Marcus Foster will soon play his final college basketball game. It could be Friday, an NCAA Tournament first-round game against Kansas State. Or it could come Sunday against a No. 1 seed. Or maybe Creighton joins the list of March Madness surprises. But at this point Foster and college players like him are only guaranteed 40 minutes at a time. It will be Foster's 130th career game and his third NCAA Tournament game.
Eric Nadel is entering his 40th season broadcasting as a broadcaster with the Texas Rangers. He’s already a member of many hall of fames including the Rangers' own hall. I was there that August night in 2012 when the voice of the Rangers got to take a ride around the diamond. But many nights myself and Ranger fans can’t be at Globe Life Park and with few exceptions Nadel’s voice is always there if you tune in.
Two Wichita Falls boxers won championships at the 2018 Western Elite Qualifier and earned a ride to the national championships in December in Salt Lake City. The salty gold-medal performances came from Fallstown Boxing's Emmanuel Carrillo and Jason Esparza. Others competing in the event were Juanito Sanchez and Esabio Maldonado, who coach Mike Zapata said lost "in the finals to some great fighters." They'll have more chances to qualify for nationals later this year.
Muck Rack makes it simple to find people, tweets, or articles that mention any name, keyword, company, hashtag etc. We've compiled this guide to help you make the most of your search.
Selecting a term
Start searching tweets, articles from media outlets, articles mentioned in tweets, journalists'
names, titles and bios with some suggested searches:
Companies or Topics (e.g. iPhone, Microsoft)
Phrases (e.g. "cloud computing") — use quotes to keep the terms together
Twitter handles (e.g. @username) — returns those who have mentioned or replied to
Names (e.g. "David Pogue")
Hashtags (e.g. #sxsw, #london2012)
Bio details (e.g. vegan, Olympics, father)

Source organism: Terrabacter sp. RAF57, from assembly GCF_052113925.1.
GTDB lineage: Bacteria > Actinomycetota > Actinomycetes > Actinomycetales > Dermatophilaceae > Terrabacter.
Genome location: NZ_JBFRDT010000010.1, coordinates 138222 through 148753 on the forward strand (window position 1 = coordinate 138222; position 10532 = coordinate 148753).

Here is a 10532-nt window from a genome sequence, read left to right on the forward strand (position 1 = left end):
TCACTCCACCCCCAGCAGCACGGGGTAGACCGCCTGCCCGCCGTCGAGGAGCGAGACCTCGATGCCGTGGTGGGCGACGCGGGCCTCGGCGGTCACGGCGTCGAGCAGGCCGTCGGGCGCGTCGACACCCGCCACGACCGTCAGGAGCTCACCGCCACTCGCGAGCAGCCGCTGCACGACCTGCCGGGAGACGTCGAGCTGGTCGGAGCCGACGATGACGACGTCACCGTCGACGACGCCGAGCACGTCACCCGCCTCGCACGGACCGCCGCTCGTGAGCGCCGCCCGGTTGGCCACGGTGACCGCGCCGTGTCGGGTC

Muck Rack's Advanced Search allows for many boolean operators.
Find results that mention multiple specified terms, use AND or
+. For example, ensure each result contains both Elon Musk and Mark Zuckerberg by
searching Musk AND Zuckerberg or Musk + Zuckerberg.
Use the operators OR or , to broaden your search when you'd like either of
multiple terms to appear in results. (This is the default behavior of our search when no operators
are used). For example, results will contain either cake or cookie by searching cake OR cookie or cake,cookie
Use NOT or - to subtract results from your search. For
example, searching Disney will yield results about the Walt Disney Company as well as Walt Disney
World Resort. To exclude mentions of Disney World, search for Disney -World or Disney
When using one of these operators with a phrase, enclose it in quotation marks. For example, you can
find results about smartphones excluding Apple's iPhone 4S by searching smartphone -"iPhone
Exact case matching or punctuation
If you're searching for a brand name or keyword that relies on specific punctuation marks or capitalization, you can
find results that match your exact query by adding matchcase: before the keyword you're searching for, like matchcase:E*TRADE .
Use parentheses to separate multiple
boolean phrases. For example, to find journalists talking about having fun in Disney World or
Disneyland, search for ("disney world" OR disneyland) AND fun.
An asterisk can be used to search for any variation of a root word truncated by the asterisk. For example, searching for admin* will return results for administrator, administration, administer, administered, etc.
A near operator is an AND operator where you can control the distance between the words. You can vary the distance the near operation uses by adding a forward slash and number (between 0-99) such as strawberries NEAR/10 "whipped cream", which means the strawberries must exist within 10 words of "whipped cream".